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The Dark Crystal

The Dark Crystal -

I've wanted to watch this movie again since I finished the very good Netflix series The Dark Crystal: Age of Resistance and this thread gave me as good an excuse as any to do so. Coming across like an epic even though it's only a little over 90 minutes long, it takes place in a broken world - as evidenced by the titular broken jewel - and focuses on two races who could not be any more different. There's the Mystics, who as their name implies are always looking to the skies for answers, and the Skeksis - one of the most gruesome and unappealing villains in all of fiction, if you ask me - who are only concerned with their ill-gotten power. Our hero, though, is Jen, the apparent last member of the Gelfling race who is prophesized to restore the crystal and thus balance.

This may say more about me than the movies I watch, but so many of them these days have me reaching for my cell phone. This one, on the other hand, made me put it down. Not only is every frame a visual feast, but they also reward the observant eye whether it's the cleverly designed flora and fauna in the woods or the crowd of Podlings in the wings of the palace. Also, the painted vistas and puppetry hold up despite their age and have a physicality and personal touch that even the most sophisticated modern CGI could not replicate. The movie is labeled as dark fantasy, which I think fits given the subject matter and how revolting the villains are - especially during the dinner scene - but it still manages to be adorable and funny and at just the right times. Fizzgig and the Podlings - the non-turned ones, that is - have a lot to do with this, as does the irascible Aughra, who comes across like a mix of Tom Bombadil from The Lord of the Rings and Dorothy from Golden Girls. Credit also goes to Trevor Jones' score, especially for how it adds so much atmosphere and wonder with its simple motif.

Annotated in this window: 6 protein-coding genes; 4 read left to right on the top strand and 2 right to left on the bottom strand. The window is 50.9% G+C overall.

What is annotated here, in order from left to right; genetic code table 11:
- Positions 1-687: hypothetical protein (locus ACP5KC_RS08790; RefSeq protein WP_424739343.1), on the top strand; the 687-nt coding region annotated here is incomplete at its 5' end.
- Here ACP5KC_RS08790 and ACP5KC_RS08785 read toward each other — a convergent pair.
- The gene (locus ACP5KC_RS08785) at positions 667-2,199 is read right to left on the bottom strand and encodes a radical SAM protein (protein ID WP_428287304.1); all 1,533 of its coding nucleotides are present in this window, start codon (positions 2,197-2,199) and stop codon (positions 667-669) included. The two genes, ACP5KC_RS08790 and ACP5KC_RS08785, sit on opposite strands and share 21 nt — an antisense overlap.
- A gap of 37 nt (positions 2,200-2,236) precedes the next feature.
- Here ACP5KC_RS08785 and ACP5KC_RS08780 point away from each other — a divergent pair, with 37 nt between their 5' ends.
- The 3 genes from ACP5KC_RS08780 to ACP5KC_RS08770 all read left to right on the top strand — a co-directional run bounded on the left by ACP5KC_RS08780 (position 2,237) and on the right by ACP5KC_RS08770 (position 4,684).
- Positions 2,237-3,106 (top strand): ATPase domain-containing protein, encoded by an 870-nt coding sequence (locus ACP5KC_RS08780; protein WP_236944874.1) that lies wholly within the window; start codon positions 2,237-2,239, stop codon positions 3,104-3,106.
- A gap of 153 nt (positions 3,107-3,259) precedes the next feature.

Like the best fantasy, there is much more to take in while watching this movie beyond its imagination, lore, and old-fashioned underdog story. I can relate to its desire for those in power, who lately seem to fall into the movie's dominant camps, to understand one another, come together and that in doing so would make our world one worth living in and preserving. If there's a fault in the movie worth calling out, it's that it could be more tonally consistent, especially when it comes to the scary scenes. While I've praised the comic relief, it reminded me of the first Teenage Mutant Ninja Turtles movie - which the Hensons also worked on, coincidentally - in that the violence does not always mesh with the scenes that are meant to appeal to children. Granted, I first watched this movie as an adult, but scenes like the one where the Skeksis drain the poor Podling's essence are pure nightmare fuel. Despite this flaw, I still rank this as one of the best fantasy movies I've seen and consider it an achievement in puppetry on par with the original Yoda. It's just too bad that with the Netflix series' cancellation, we may never get to visit this world again.